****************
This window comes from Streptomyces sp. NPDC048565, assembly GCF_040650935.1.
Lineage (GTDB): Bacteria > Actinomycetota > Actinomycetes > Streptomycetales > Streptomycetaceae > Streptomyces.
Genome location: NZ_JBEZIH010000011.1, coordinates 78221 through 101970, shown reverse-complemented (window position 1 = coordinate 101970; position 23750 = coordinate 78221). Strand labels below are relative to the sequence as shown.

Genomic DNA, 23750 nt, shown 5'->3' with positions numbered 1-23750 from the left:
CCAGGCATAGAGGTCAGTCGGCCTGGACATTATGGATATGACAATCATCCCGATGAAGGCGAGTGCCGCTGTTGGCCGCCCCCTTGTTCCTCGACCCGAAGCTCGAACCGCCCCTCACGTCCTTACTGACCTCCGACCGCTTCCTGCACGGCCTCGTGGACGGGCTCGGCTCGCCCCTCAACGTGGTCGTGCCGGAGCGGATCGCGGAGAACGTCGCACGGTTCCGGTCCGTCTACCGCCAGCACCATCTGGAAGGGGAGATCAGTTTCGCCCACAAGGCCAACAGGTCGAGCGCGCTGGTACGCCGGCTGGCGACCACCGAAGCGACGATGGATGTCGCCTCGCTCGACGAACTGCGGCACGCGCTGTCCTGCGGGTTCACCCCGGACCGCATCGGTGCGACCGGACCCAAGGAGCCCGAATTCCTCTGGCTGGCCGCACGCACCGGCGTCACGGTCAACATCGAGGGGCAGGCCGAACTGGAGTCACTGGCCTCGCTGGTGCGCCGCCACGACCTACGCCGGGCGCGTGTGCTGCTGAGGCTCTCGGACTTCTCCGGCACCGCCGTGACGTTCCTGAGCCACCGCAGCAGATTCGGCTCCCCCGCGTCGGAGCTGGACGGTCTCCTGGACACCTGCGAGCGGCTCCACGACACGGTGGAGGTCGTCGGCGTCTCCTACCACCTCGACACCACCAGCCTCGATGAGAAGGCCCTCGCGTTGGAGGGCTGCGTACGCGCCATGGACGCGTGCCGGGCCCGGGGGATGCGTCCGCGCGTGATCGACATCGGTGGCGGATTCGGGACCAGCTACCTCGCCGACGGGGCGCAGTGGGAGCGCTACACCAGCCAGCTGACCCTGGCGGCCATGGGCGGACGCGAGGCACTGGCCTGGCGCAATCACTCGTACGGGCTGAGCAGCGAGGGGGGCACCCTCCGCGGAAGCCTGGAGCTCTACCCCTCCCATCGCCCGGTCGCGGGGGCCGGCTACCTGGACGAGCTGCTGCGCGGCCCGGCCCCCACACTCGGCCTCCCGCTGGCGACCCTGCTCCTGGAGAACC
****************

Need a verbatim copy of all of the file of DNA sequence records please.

This window comes from Streptomyces sp. NPDC048565, assembly GCF_040650935.1.
Lineage (GTDB): Bacteria > Actinomycetota > Actinomycetes > Streptomycetales > Streptomycetaceae > Streptomyces.
Genome location: NZ_JBEZIH010000011.1, coordinates 78221 through 101970, shown reverse-complemented (window position 1 = coordinate 101970; position 23750 = coordinate 78221). Strand labels below are relative to the sequence as shown.

Genomic DNA, 23750 nt, shown 5'->3' with positions numbered 1-23750 from the left:
CCAGGCATAGAGGTCAGTCGGCCTGGACATTATGGATATGACAATCATCCCGATGAAGGCGAGTGCCGCTGTTGGCCGCCCCCTTGTTCCTCGACCCGAAGCTCGAACCGCCCCTCACGTCCTTACTGACCTCCGACCGCTTCCTGCACGGCCTCGTGGACGGGCTCGGCTCGCCCCTCAACGTGGTCGTGCCGGAGCGGATCGCGGAGAACGTCGCACGGTTCCGGTCCGTCTACCGCCAGCACCATCTGGAAGGGGAGATCAGTTTCGCCCACAAGGCCAACAGGTCGAGCGCGCTGGTACGCCGGCTGGCGACCACCGAAGCGACGATGGATGTCGCCTCGCTCGACGAACTGCGGCACGCGCTGTCCTGCGGGTTCACCCCGGACCGCATCGGTGCGACCGGACCCAAGGAGCCCGAATTCCTCTGGCTGGCCGCACGCACCGGCGTCACGGTCAACATCGAGGGGCAGGCCGAACTGGAGTCACTGGCCTCGCTGGTGCGCCGCCACGACCTACGCCGGGCGCGTGTGCTGCTGAGGCTCTCGGACTTCTCCGGCACCGCCGTGACGTTCCTGAGCCACCGCAGCAGATTCGGCTCCCCCGCGTCGGAGCTGGACGGTCTCCTGGACACCTGCGAGCGGCTCCACGACACGGTGGAGGTCGTCGGCGTCTCCTACCACCTCGACACCACCAGCCTCGATGAGAAGGCCCTCGCGTTGGAGGGCTGCGTACGCGCCATGGACGCGTGCCGGGCCCGGGGGATGCGTCCGCGCGTGATCGACATCGGTGGCGGATTCGGGACCAGCTACCTCGCCGACGGGGCGCAGTGGGAGCGCTACACCAGCCAGCTGACCCTGGCGGCCATGGGCGGACGCGAGGCACTGGCCTGGCGCAATCACTCGTACGGGCTGAGCAGCGAGGGGGGCACCCTCCGCGGAAGCCTGGAGCTCTACCCCTCCCATCGCCCGGTCGCGGGGGCCGGCTACCTGGACGAGCTGCTGCGCGGCCCGGCCCCCACACTCGGCCTCCCGCTGGCGACCCTGCTCCTGGAGAACC